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The Evacuation of Children From Germany During World War II

The story of how children were evacuated from Germany throughout the time of World War II is a less-known fact about the war.

The Need To Evacuate Children

Many children, as well as their parents and their families, certainly went through difficult times when enemy forces descended on German cities with heavy aerial bombings. Although the bombings targeted factories, misguided bombs would often hit homes and schools endangering the lives of children. Fearing that the war would result in mass civilian deaths and affect its future generations, the German government under the leadership of Adolf Hitler ordered that children and mothers with infants be evacuated to rural locations and other parts of the country which were considered safer. The objective was to save children and infants from the enemy fire. The evacuation exercise happened in numerous phases. It is estimated that the first phase of children evacuation, that happened over a three day period, saw more than 800,000 children evacuees relocated by special trains and boats to the locations considered to be safe such as Saxony, Bavaria, and Prussia. As the war grew, the government ran out of space. Consequently, some children were moved beyond German borders to Austria, Hungary, Czech, and Holland. Initially, the evacuation exercise was voluntary and parents would decide whether they wanted their children relocated or not. Later when the war became more intense, the government made evacuation of children compulsory.

Children Given Priority During The Evacuation

Initially, children up to 3 years of age were given priority during the evacuation. This age limit was later reviewed by the government and extended to include children up to 6 years old. As the war raged on, the government resolved to extend the age of the evacuation priority group to include children up to 10 years of age.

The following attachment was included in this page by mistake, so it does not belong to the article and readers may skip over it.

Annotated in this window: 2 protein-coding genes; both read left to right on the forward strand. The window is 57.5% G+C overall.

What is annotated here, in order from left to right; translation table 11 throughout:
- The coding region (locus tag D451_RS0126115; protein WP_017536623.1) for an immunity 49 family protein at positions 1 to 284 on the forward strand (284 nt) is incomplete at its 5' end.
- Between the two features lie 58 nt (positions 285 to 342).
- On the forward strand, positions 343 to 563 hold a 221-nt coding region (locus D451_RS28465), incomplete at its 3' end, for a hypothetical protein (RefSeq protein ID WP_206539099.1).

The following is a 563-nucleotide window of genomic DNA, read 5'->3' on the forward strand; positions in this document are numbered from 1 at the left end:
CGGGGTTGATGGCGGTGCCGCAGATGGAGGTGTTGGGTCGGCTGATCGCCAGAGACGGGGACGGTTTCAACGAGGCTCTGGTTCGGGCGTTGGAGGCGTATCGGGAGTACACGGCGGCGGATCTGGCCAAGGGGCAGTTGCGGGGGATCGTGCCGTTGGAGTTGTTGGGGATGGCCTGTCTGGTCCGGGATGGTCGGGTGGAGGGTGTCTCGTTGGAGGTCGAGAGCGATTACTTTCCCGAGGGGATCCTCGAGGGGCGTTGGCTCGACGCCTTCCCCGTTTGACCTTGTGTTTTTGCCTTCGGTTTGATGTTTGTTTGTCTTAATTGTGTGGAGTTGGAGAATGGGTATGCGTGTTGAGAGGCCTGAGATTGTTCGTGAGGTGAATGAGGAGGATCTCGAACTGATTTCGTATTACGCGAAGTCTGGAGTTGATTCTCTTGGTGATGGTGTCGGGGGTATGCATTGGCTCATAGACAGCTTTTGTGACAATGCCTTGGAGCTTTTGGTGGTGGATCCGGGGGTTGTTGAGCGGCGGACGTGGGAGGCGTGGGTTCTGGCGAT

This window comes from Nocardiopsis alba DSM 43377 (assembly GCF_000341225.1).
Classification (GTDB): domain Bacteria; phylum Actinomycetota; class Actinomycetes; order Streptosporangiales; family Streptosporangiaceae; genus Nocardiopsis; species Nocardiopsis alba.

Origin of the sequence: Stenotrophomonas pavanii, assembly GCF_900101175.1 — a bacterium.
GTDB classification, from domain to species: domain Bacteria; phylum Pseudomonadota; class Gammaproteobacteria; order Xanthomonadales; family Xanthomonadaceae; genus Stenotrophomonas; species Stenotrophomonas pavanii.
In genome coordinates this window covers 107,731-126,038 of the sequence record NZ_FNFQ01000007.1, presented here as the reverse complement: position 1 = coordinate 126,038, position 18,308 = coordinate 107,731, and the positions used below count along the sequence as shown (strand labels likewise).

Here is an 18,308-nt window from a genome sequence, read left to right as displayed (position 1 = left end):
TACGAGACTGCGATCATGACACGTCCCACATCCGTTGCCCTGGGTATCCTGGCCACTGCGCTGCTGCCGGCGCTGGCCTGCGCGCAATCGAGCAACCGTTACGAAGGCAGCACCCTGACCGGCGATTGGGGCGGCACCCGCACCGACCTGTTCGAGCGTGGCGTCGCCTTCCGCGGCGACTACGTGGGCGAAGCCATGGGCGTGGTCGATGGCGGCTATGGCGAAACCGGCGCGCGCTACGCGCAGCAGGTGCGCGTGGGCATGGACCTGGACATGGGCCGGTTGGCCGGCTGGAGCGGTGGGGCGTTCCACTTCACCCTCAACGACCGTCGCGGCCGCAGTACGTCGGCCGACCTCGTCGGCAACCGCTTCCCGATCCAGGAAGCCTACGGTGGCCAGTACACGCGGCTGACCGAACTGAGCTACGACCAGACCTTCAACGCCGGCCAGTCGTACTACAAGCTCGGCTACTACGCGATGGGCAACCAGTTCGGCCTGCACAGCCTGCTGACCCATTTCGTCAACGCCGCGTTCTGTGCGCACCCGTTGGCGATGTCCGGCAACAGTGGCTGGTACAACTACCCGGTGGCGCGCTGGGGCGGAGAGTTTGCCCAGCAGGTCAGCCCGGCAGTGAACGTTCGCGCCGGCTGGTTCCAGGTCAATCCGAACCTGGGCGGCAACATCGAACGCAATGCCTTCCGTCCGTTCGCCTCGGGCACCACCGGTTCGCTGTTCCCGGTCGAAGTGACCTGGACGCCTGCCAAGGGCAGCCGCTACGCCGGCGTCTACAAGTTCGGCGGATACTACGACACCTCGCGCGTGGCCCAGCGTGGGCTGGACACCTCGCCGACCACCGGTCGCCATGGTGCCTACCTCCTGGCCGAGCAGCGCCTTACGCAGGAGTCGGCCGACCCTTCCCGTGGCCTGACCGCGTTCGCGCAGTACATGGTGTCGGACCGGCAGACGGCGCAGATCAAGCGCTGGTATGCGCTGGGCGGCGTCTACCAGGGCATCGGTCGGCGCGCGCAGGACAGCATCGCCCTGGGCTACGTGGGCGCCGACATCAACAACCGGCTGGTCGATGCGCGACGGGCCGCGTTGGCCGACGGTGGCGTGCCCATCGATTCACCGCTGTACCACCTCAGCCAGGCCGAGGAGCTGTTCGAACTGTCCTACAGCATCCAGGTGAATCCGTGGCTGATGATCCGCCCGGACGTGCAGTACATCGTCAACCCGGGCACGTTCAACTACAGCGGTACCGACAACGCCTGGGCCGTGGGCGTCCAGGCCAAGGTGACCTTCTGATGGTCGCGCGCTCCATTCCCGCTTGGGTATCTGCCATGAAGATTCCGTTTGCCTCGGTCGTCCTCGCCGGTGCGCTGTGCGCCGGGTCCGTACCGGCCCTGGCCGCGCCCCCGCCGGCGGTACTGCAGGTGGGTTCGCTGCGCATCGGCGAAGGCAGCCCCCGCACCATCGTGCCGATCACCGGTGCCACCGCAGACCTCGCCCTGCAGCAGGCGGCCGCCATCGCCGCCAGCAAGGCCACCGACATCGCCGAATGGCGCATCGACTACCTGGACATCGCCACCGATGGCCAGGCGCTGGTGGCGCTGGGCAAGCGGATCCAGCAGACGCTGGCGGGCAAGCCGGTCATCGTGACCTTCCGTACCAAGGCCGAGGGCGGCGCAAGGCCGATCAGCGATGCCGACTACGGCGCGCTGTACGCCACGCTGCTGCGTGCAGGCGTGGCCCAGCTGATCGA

In addition to the age factors, priority was also given to children who were considered natives of Germany. Children with one Jewish grandparent, referred to as Mischling, were initially excluded from evacuation but this condition was later subverted in late 1943. The health of the children was also another factor. Children who were suffering from infectious diseases such as epilepsy and chronic neuresis were side-lined during the selection process even if they were native Germans. Additionally, children covered by the Nuremberg Laws were not evacuated.

Arrangement Of Accommodation For The Evacuated Children

Children and parents with infants who were evacuated had three alternatives when it came to accommodation. The first alternative was accommodation was to be housed by relatives. This arrangement was popular among evacuees who either did not fancy the idea of being evacuated or did not like staying with host family or staying in camps. For those who did not have relatives in the safer locations, the option was to be housed with host families. Children aged between 6 and 10 were accommodated by foster families. The third option was to stay in camps. The government established around 9,000 camps in hotels, hostels, and remote schools across the regions considered safer. Life in these camps was considered routine and boring by the children. This is because they did not have much freedom and once in a while they would clash with their guardians.

A Challenging Time For All

Children and their parents suffered emotionally due to the separation from their families. The children also suffered physically due to the long treacherous journey to different parts of the country. The government of Germany also suffered economic and manpower losses associated with evacuating the children while at the same time fighting the opposition forces.

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